Jenna Morris, Katy Champion

Katy Champion walks off the mat, exhausted and holding back tears after scoring a semifinal win back in February at the TSSAA Individual State Wrestling Tournament in Franklin. While Champion is exhausted, her head coach, Jenna Morris, is all smiles. 

Over the last four years, the Tullahoma High School girls wrestling team has had plenty of success on the mat.

On Monday though, it was off the mat where the Lady Wildcats shined. In a press release sent out by the National Wrestling Coaches Association (NWCA), Jenna Morris was named the High School Girls Head Coach of the Year for Tennessee.

“It’s an honor, but it’s not something that’s strictly for myself. It’s something where everyone around me deserves,” Morris said. “It’s something that [THS boys wrestling coach] Al Morris deserves, [assistant] Jeff Lester deserves, [assistant] Sean Adkins and my assistant coach Tori Feuerbacher and her husband Eric Feuerbacher deserves. To me, it’s an award for everyone involved. It’s not just me. It’s an honor to be recognized though and I think it can only help us grow into the program that we want to become.”

After being named the state’s Coach of the Year, Morris automatically qualified to be in the running for the NWCA National Coach of the Year. That national distinction went to Mike Simmons from Oregon.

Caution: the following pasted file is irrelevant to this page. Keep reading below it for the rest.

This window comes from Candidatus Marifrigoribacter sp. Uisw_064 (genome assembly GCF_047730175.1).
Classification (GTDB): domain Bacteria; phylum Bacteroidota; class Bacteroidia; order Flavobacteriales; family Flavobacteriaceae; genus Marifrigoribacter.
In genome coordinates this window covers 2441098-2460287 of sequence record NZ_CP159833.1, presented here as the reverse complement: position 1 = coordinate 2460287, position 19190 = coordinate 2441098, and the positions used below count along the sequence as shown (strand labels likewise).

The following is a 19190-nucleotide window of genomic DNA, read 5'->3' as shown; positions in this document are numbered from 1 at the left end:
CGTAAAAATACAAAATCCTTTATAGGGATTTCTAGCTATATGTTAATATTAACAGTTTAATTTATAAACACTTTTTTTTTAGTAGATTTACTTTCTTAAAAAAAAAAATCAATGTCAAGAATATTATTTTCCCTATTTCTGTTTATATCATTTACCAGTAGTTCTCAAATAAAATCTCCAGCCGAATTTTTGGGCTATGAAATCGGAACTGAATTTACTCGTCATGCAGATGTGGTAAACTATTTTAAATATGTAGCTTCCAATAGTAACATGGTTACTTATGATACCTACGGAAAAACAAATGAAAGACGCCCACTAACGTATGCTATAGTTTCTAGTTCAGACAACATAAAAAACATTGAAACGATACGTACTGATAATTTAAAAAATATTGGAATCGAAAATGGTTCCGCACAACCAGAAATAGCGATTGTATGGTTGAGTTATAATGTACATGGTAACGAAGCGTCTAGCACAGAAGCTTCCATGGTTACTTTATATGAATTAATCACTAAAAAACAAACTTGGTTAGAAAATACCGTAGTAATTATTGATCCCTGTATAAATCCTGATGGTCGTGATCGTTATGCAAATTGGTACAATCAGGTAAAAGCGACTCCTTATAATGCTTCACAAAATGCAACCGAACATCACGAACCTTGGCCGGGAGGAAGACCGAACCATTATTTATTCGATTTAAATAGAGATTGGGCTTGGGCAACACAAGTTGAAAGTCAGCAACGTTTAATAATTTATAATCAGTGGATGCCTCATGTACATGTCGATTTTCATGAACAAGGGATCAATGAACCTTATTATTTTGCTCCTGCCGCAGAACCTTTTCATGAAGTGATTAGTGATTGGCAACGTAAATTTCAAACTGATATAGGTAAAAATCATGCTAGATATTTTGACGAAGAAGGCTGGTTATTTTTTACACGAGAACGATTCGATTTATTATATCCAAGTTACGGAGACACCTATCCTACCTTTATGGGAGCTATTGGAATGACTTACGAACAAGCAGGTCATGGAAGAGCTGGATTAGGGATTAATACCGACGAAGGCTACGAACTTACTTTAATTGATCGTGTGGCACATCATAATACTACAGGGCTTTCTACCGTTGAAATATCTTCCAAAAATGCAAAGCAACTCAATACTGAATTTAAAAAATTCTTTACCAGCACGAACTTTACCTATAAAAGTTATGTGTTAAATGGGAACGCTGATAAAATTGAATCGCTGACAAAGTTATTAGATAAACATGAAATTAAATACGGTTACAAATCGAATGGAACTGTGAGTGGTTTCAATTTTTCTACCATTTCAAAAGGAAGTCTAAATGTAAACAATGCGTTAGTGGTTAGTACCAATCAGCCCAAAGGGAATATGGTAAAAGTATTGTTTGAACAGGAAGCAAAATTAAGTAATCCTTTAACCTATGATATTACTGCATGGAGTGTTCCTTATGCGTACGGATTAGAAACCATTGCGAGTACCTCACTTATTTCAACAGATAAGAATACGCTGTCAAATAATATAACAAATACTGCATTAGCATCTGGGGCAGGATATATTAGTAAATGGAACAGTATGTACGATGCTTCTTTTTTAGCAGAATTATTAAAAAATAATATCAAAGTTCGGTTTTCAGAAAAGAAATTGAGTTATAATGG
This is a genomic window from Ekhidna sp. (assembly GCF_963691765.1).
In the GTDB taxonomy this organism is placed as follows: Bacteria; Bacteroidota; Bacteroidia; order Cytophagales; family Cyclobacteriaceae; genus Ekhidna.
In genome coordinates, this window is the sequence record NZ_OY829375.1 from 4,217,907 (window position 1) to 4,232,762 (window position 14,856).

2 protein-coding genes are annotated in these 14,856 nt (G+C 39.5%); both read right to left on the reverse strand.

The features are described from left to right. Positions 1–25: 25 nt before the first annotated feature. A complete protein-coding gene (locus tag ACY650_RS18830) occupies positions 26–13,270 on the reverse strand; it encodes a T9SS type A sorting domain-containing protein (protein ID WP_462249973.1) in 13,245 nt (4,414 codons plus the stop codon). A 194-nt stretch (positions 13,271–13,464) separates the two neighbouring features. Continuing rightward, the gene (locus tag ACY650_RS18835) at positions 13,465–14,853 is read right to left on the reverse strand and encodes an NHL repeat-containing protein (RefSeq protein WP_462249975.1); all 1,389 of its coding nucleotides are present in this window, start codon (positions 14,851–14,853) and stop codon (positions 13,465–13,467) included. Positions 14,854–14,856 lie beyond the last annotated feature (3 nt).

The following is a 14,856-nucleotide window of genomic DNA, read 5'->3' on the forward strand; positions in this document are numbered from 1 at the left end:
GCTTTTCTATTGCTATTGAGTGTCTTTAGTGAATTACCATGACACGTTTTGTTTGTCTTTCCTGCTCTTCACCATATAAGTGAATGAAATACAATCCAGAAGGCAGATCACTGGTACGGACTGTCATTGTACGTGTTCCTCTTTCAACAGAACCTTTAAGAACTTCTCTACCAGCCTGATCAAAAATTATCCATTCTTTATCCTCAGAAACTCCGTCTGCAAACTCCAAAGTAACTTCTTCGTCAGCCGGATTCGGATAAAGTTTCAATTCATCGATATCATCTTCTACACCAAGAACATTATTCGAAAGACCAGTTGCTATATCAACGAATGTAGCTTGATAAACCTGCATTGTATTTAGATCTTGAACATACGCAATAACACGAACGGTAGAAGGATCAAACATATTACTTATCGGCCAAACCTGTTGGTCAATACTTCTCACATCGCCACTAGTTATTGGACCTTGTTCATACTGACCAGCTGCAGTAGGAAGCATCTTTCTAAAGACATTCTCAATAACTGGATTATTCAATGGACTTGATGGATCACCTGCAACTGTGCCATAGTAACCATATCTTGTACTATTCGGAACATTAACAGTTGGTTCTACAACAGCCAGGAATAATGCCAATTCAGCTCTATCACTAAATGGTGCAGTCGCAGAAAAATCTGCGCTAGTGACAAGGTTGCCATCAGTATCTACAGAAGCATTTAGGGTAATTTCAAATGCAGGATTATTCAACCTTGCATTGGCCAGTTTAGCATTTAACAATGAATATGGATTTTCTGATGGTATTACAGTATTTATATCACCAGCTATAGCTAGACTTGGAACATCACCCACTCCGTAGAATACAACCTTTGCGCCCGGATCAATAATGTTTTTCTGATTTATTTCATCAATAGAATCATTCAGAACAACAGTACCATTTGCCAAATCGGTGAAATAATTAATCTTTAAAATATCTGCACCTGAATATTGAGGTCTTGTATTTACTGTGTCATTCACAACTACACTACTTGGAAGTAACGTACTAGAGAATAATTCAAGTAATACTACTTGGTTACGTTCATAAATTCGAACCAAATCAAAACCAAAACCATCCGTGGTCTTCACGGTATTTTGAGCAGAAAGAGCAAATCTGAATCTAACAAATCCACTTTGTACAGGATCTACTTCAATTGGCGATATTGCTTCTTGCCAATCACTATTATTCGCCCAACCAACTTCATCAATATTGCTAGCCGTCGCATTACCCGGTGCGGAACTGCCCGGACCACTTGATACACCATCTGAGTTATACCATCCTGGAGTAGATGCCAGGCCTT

“Our Scholastic Coach of the Year Awards Program, which honors our nation’s coaches who work tirelessly on behalf of their athletes, is one of my favorite NWCA initiatives,” said Mike Moyer, NWCA Executive Director. “At a time when coaches are needed now more than ever, we get to take time and thank the entire profession by recognizing their peers at the state, section, and national levels. Thanks to those who we call Coach.”

Last February, Tullahoma saw three wrestlers become repeat state medalists. Katy Champion finished second at the TSSAA State Individual Tournament, making her a three-time state medalist. Divine Desilets finished third on her way to becoming a two-time state medalist. Destiny Shelton placed fifth, making her a two-time state medalist.

“We continuously have and retain one of the largest teams in the state of Tennessee,” Morris said. “We are more focused on the opportunities these girls are finally provided and the standards these girls are setting for generations to follow.”

Prior to taking over as the girls wrestling coach, Morris watched the sport from the sidelines, as her husband Al ran the Wildcats’ program. When Morris took over the helm of the Lady Wildcats, she said she learned and is still learning a lot from her husband.

“Not only has Al taught me everything that a head coach does – even though I spent years around a head coach, I still never understood what a head coach does behind the scenes. I didn’t know about that until I had to do it myself,” Morris said. “Not only did Al teach me that, but he gives me advice on how to handle certain situations with kids, parents, other coaches on top of scheduling and learning the sport of wrestling in general.

“If it weren’t Lester and how technical he is and just being able to learn from these great wrestlers in Tori and Eric, we wouldn’t be anywhere near the type of program that we are now and I wouldn’t be able to take them anywhere near the places that we want to go.”

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